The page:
Current Events
 
11/18/2009 09:18 AM by Ed Panetta
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Oscar Handlin proffered this challenge over a half a century ago:  Our troubled planet can no longer afford the luxury of pursuits confined to an ivory tower.  Scholarship has to prove its worth, not on its own terms, but by service to the nation and the world.  As we experience what some have labeled the third academic revolution in American higher education, universities look to meet the increasing demands of political relevance and accountability (Bergstrom and Bullis, 1999, p. 25).   Current domestic public policy concerns include: an inferior educational experience for children in kindergarten through twelfth grade, a degraded environment, rural and urban poverty, inadequate health care, and a compromised Social Security System.

The intercollegiate debate program is an ideal vehicle to provide an engaged form of scholarship.  Service learning is an educational experience that affords students the opportunity to apply what is learned in formal academic environments in community settings.  The benefit of service learning is that it provides students with practical experiences consistent with the evolving mission of the University while reinforcing moral and civic values (Erlich, 1995).  An intercollegiate debate program is an obvious device that the Communication discipline should use to facilitate service learning.  The characteristics of developing advocacy skills and identifying solutions to significant issues of public policy are the very skills that leadership institutes and service programs identify as program goals.  While these skills can be found in other academic sites, including argumentation classes and Model United Nations Programs, the intensity and longevity associated with participation in intercollegiate debate are unmatched in a university environment.

The forensic community needs to be cognizant of the fact that others in the academic community are looking to community engagement as a way to meet a service commitment.  If a program is sufficiently staffed, programs should undertake a serious program of public debates to supplement the competitive experience.  If a program is short-staffed, a proposal for a public debate series may serve to justify additional hiring in the debate program.   By look to the oratorical tradition, in the form of a competitive debate program, Institutions of Higher Learning would find a vehicle that can engage a variety of populations in a problem solving context.  The debate program would train students in the art of argumentation, and students could sharpen that skill in a variety of public settings.  Students of debate attend to a recurrent set of ethical and moral questions that are grounded in public policy resolutions.  By focusing on such questions, debaters often participate in political controversies during their period of matriculation and in later life.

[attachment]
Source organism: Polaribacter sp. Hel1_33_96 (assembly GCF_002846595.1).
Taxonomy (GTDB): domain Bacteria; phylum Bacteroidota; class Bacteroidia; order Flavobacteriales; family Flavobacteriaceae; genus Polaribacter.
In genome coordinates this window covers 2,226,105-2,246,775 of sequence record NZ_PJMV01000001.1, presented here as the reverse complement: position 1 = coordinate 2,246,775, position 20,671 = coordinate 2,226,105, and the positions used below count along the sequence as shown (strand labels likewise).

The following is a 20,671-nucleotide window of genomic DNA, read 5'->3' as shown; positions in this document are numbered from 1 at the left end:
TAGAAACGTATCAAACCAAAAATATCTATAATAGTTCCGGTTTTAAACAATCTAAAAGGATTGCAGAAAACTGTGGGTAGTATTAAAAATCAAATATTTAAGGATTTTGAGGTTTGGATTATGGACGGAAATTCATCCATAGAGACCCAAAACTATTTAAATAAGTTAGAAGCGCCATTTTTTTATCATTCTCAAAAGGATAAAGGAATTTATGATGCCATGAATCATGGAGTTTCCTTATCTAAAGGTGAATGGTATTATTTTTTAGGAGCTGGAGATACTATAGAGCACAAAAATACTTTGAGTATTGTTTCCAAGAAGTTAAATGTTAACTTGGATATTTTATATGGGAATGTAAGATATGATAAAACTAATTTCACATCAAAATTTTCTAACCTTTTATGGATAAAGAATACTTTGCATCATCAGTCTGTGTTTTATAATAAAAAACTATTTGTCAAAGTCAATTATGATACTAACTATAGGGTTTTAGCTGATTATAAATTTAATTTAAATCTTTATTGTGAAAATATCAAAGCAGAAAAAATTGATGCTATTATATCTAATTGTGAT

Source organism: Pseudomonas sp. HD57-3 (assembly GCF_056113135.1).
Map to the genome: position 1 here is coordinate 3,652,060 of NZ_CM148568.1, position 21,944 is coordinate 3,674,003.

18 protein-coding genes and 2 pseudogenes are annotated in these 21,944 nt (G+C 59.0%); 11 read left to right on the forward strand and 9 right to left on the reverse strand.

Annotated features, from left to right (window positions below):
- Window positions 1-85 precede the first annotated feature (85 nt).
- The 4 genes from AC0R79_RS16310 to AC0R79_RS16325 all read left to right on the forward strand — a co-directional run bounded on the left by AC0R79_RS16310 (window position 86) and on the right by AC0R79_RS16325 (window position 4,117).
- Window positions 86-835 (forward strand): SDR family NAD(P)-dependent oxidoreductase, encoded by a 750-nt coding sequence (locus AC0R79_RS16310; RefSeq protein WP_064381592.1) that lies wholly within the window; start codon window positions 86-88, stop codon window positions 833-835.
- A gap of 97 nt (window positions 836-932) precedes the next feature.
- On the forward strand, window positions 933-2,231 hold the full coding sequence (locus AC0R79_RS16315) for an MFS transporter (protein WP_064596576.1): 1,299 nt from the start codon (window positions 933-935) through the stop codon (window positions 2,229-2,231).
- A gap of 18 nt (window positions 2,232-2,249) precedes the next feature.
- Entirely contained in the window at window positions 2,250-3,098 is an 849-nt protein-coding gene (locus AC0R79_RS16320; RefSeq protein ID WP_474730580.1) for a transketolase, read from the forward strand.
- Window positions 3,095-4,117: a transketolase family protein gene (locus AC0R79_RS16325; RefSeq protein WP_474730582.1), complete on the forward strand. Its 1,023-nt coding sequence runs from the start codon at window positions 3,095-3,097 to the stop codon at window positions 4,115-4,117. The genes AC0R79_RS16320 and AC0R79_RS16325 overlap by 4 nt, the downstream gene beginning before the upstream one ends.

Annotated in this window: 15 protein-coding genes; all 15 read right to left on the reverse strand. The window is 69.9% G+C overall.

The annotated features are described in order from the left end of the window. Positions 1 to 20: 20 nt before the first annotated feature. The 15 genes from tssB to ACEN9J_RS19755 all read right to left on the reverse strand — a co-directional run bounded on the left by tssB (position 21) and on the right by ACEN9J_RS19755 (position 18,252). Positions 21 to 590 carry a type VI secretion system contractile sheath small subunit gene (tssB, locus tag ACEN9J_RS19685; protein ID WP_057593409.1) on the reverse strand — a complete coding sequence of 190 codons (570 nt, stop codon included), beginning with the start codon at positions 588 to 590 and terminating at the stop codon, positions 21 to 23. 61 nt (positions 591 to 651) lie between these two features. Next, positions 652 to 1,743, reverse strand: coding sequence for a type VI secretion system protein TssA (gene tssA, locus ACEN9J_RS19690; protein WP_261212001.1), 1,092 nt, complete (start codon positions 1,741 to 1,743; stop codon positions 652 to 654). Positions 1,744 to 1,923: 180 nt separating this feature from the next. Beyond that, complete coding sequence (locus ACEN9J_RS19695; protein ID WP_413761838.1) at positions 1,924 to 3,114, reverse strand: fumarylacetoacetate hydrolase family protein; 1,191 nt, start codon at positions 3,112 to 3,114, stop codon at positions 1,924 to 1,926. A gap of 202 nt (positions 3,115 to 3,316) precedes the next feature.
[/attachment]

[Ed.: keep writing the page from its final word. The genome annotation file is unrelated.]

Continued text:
At the core of the third revolution in the American academic system is a renewal of the commitment to serving the communities in which we live.  Justin Morrell’s educational vision of the Land-Grant institution endures as we come to the close of the first decade of the 21st century.  The role that a competitive debate program may play in the University in the coming years is currently is an undefined one.  Hopefully, forensic educators can contribute in a serious fashion to the service functions of our academic community.

(This post was adapted from a 2003 ALTA paper I wrote on the subject)

                                                                     References

Bergstrom, M., & Bullis, C. (1999).  Integrating Service-Learning Into the Communication Curriculum at a Research University: From Instutionalization to Assessment of Effectiveness.  In D. Droge & B. Murphy (eds.), Voices of Strong Democracy: Concepts and Models for Service-Learning in Communication Studies. (Pp.25-35). Washington D.C.: AAHE.

Erlich, T. (1995).   Taking Service Seriously.  AAHE Bulletin, 47, (7), 8-10.